Quick, change

Quick, change

Superintendent Will Benson was forced to rebuild his fertilizer program through input restrictions and a 75 percent budget cut, but the change has been a growing experience.

April 10, 2015

Laurelwood Golf Course in Eugene, Ore., is a bit different from other courses, says superintendent Will Benson. The nine-hole municipal course is surrounded by environmentally conscious neighbors, who became increasingly concerned about inputs a few years ago. Unfortunately for Benson, that was right around the time the recession hit Eugene.

“Out here, we were kind of the last ones in the recession, and we’re the last ones coming out,” says Benson. “We weren’t spending anything. We were just trying to keep alive.”

With a staff of about four, Benson had to face about a 75 percent budget cut from the city, he says, and still maintain the course and driving range. The city also had some things to say about fertilizer use, guided by those same neighbors. Up to that point, Benson had been using a standard input program, but he had to deal with a brand-new, very aggressive plan. He was severely restricted not just in what products he could use, but in how much he could afford. When the budget was cut, his focus initially was in keeping up his equipment and bringing along the input program where he could.

“I kind of had to learn to find a different way to go about things,” he says. “The plan, it just went on and on. Then the two hit at the same time, then you’re really screwed. You’re attempting to learn a whole new way of caring for the turfgrass without just a regular routine. It’s a whole re-education process.”

While some superintendents make a choice to try out new inputs in test plots and get opinions from peers and results from university studies, the new plan didn’t give him much of a chance. He went headlong into trying out new programs – mostly organic with a compost tea to match the city’s restrictions – until he found some things that worked. It worked better at some times than others.

After losing the money and clearance to use his usual fertilizers, he switched to an organic fertilizer for the fairways. The company provided signs for the course describing the ingredients, which helped put the neighbors at ease. When it came to the greens, he tested as much as he could. But much of the time, it was a live experiment.

“The last three years, I’ve been experimenting pretty heavily. I would say this year, we’ve settled into a pretty good routine,” Benson says. “We got to know how far we could go before we started killing stuff. We got pretty good at killing stuff, and now we’re a lot better at not killing it.”

He’s been using a biostimulant for greens, with methylene urea and a few additives he’s developed – with ingredients derived from fish, kelp or molasses. Though he’s not certain exactly how the mix has changed the turf and soil, something’s different, he says. It’s not uncommon now for him to have roots six to eight inches down on the greens. He’s continued to fine-tune his results with different amounts of biostimulant inputs, and supplements with synthetics only when he thinks really necessary.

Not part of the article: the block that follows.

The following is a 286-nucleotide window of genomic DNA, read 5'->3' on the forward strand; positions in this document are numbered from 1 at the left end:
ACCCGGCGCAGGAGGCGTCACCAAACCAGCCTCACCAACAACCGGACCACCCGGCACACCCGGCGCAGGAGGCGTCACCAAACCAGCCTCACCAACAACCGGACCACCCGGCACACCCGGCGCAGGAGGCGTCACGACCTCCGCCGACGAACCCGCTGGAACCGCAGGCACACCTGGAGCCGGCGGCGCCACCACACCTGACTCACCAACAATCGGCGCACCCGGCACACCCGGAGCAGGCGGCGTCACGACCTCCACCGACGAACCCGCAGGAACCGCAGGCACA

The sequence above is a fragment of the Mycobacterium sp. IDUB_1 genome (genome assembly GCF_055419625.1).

The change in input plans has been good for the course, says Benson. Since he’s required to post in the surrounding neighborhood whenever he’s spraying anything, the accountability has been positive PR for Laurelwood. And he can explain what he’s putting down to the players and city much better now because he’s spent so much time looking into it himself and developing the program.

As the recession has lifted, though, Benson has seen a little more leeway – not so much in his input restrictions as with his budget. The city finally agreed to a new business model, and he has a little more freedom to function when choosing what to put down. Last year, he spent about $14,500 on inputs. This year, he has about $17,000 to work with. Wetting agents on tees, fairways and surrounds will help him stretch water consumption on the course as well.

“We’ve done better with the course. We’ve started bringing it back,” says Benson. “The pressure, the money’s been easing up in the last few years. We’re trying to do everything in a different way now, because we really can’t do things the way we used to.”

He’s not looking at huge changes, but he’s open to trying new things now, after having no choice a few years ago. This year, he plans to do more soil testing and really take a look at how the turf has changed in the past three years – and he keeps an eye on new inputs and innovations to see if they match his goals for the course.

“I think we’re going to spend most of our time trying to quantify what works, doing some more soil tests this year,” says Benson. “We’re doing those and biological soil tests to inspect and keep track of what’s happening. It’s been a three-year experiment, and at this point, I think we’ve kind of got it nailed down, what we do.”